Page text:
The To Do List: w/c 29th October


Life can get busy, and it's all too easy to watch the weeks slip by without having done much apart from watch Friends re-runs and, inexplicably, Season 2 of Love Island (this is not in reference to myself at all nope definitely not). With that in mind, The Tung team want to make it as easy as possible for you to stay on top of what's going on in the world of arts and culture without totally overloading you with information. Whether you're staying in this week, or hankering for an evening out, we reckon there'll be something for you here. 


to do list what's on london culture calendar the haunting of hill house

WATCH: The Haunting of Hill House

Now I’m not easily freaked out, but last night, after watching episode 6 (of 10) of new Netflix Original The Haunting of Hill House, I slept with one eye open. The Haunting of Hill House—or Triple H as we refer to it in my household—is (so far) up there with the very best of the ghost stories. While the premise doesn’t scream originality—a family moves into a haunted house where, after a series of mini-scares, they eventually experience a seismic event which shapes who they are for ever more— the intertwined simultaneous narratives and some truly chill-inducing camera-work ensures The Haunting of Hill House has become a stalwart of my spooky season. 

Watch the extremely creepy trailer here.

to do list what's on london culture calendar my favorite murder

LISTEN: My Favorite Murder podcast

I didn’t think I was one for Halloween content but a pattern seems to be emerging here. I was recommended true crime comedy podcast My Favourite Murder by Kezia Bayard-White of Break The Habit Press while we were recording an episode of The You Do You Show (coming at you tomorrow) and at first I was sceptical. Do we really need to spend an hour a week taking a deep dive into some of the darkest moments in recent human history? By listening, am I complicit in the exploitation of (often female) murder victims for my own entertainment? I think those questions are still absolutely valid, but hosts Karen Kilgariff and Georgia Hardstark do an excellent job of framing the show as an exercise in working through their personal fears, staring horror right in its face, saying its name, and emerging stronger and more aware.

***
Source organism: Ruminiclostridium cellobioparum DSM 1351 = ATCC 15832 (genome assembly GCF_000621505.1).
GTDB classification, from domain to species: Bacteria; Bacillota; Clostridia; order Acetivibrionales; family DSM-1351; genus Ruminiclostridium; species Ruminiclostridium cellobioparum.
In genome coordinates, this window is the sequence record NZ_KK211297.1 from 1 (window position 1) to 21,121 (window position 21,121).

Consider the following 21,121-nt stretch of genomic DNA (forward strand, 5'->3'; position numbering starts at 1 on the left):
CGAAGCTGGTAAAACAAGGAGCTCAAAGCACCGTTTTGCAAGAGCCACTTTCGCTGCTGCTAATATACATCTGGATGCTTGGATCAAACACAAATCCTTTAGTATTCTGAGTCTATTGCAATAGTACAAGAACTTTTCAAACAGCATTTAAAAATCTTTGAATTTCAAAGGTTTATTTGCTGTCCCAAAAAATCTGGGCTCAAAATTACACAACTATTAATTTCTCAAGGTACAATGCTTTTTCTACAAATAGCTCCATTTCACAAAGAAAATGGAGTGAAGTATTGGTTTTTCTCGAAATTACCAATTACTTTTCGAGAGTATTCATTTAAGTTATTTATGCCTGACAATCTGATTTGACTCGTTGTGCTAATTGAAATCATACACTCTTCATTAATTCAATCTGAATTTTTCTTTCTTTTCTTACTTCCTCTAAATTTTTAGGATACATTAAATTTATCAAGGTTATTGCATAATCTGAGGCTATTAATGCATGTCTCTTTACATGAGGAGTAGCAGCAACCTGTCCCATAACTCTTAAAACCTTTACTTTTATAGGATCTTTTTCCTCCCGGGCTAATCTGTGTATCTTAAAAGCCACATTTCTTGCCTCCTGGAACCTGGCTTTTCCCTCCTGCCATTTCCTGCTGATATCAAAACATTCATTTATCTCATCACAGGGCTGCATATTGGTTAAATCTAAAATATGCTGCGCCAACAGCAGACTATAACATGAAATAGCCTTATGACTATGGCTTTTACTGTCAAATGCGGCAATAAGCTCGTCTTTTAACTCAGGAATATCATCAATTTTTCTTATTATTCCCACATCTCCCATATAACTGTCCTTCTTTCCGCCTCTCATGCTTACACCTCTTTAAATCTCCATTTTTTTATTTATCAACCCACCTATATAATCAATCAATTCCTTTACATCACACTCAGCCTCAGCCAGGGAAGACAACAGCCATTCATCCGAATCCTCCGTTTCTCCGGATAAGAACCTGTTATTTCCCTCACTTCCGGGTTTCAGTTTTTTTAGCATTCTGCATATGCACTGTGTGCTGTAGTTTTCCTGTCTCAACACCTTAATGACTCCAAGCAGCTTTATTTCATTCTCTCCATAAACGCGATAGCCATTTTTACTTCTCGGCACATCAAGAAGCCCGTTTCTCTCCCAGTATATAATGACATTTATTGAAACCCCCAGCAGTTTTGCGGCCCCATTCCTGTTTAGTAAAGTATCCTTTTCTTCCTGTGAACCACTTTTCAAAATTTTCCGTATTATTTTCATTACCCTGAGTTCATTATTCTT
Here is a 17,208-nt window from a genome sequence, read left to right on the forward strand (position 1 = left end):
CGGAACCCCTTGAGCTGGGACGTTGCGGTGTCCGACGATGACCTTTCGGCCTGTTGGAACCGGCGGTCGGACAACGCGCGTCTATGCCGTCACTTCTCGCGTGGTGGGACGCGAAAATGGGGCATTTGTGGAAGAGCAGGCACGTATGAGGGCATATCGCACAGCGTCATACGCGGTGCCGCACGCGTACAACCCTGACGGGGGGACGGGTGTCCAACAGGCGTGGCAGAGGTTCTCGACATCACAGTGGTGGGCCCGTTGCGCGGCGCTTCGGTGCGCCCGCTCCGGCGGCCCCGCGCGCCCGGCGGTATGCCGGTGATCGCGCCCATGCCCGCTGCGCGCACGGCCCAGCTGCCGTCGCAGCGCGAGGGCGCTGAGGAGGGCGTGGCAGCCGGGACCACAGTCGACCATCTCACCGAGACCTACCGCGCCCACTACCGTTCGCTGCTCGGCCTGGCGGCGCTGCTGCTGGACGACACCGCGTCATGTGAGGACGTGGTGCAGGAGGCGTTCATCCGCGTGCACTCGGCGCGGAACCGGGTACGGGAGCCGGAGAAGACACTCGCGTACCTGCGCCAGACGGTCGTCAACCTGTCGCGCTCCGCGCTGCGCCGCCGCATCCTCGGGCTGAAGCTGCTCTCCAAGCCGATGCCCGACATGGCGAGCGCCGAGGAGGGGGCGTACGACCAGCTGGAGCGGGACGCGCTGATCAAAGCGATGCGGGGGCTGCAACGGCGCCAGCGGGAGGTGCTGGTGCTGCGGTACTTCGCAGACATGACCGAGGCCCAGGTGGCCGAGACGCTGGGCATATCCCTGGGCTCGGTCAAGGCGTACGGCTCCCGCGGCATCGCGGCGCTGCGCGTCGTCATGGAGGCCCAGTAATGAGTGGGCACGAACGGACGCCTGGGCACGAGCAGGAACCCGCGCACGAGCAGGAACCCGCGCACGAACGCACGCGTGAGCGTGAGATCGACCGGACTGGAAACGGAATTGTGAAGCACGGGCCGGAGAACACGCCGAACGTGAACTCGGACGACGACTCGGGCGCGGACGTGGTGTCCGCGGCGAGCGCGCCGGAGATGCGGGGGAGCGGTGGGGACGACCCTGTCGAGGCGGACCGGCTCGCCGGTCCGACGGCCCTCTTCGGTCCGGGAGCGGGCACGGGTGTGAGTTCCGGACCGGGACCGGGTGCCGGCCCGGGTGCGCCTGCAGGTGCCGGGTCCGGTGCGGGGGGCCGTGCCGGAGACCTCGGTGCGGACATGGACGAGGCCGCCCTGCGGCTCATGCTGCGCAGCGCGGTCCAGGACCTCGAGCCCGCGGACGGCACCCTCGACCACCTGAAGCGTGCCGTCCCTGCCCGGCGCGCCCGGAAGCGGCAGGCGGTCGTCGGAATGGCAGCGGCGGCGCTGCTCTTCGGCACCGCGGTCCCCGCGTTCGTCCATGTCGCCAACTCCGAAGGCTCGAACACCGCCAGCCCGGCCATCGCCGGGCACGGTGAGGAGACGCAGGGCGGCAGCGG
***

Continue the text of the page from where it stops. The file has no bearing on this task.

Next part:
Listen to the podcast here.

to do list what's on london culture calendar robyn honey

READ: She Would Have Loved This (an essay in Vogue) 

This emotional gut-punch of an essay is my kind of quasi album review. In ‘She Would Have Loved This’, Bridget Read describes the act of listening to Robyn’s recently released album Honey as a way of beginning to orient herself in relation to the loss of her dear friend Claire. Claire was a huge Robyn fan, and many of Bridget’s memories of their shared relationship relate to Robyn’s music. Now, for the first time, Robyn has released an album that Claire won’t be able to hear, but which still seems to commune with the nuances of the friendship and of the loss.

Read the article here.


to do list what's on london culture calendar dream wife

What: Dream Wife

Where: KOKO 

When: Wednesday 31st October 

Get yourself down to KOKO this Wednesday to see a band at the top of their live game. Raw, real and LOUD, Dream Wife is one of my favourite bands of the moment. Although their self-titled debut was slickly produced, their live show is anything but and all the better for it. Anarchic and feminist, always transforming the venue into a safe space for self-expression, Dream Wife is one of the most fun live bands to see right now. 

Grab your tickets here

to do list what's on london culture calendar chris kraus

What: Art as a social practice: Chris Kraus in conversation with Ellen Mara De Wachter

Where: Waterstones Gower Street

When: Thursday 31st October 

Chris Kraus is coming to Waterstones to discuss Social Practices, her new collection on and around art and art practices, with writer, curator and author of Co-Art: Artists on Creative Collaboration, Ellen Mara De Wachter. Mixing biography, autobiography, fiction, criticism, and conversations among friends, with Social Practices Kraus – author of I Love Dick – continues the anthropological exploration of artistic lives and the art world begun in 2004 with Video Green: Los Angeles Art and the Triumph of Nothingness. All art, she implies, is a social practice.

Grab your tickets here

to do list what's on london culture calendar period. book launch

What: Period. book launch with Natalie Byrne

Where: Waterstones Tottenham Court Road

When: Thursday 1st November

Back to Waterstones for a second night this week (albeit a different branch) for the launch of Period., an illustrated book by Natalie Byrne. Published by Break The Habit Press, Period. is a book for everyone – children and adults, mums and dads, womb-owners and ex-womb-owners. Overflowing with practical tips and advice, from what a period actually is to who does and who doesn’t have them, this inclusive book is a myth-busting must-read. 

As well as a Q&A with Natalie, the evening will include comedy from Karen Hobbs, and a panel discussion with Candice BrathwaiteAnita Mitra (aka 'The Gynae Geek'), Kenny Jones, and Bloody Good Period's Gabby Edlin, chaired by Holly Bantleman

Grab your tickets here (each ticket includes a copy of the book!).

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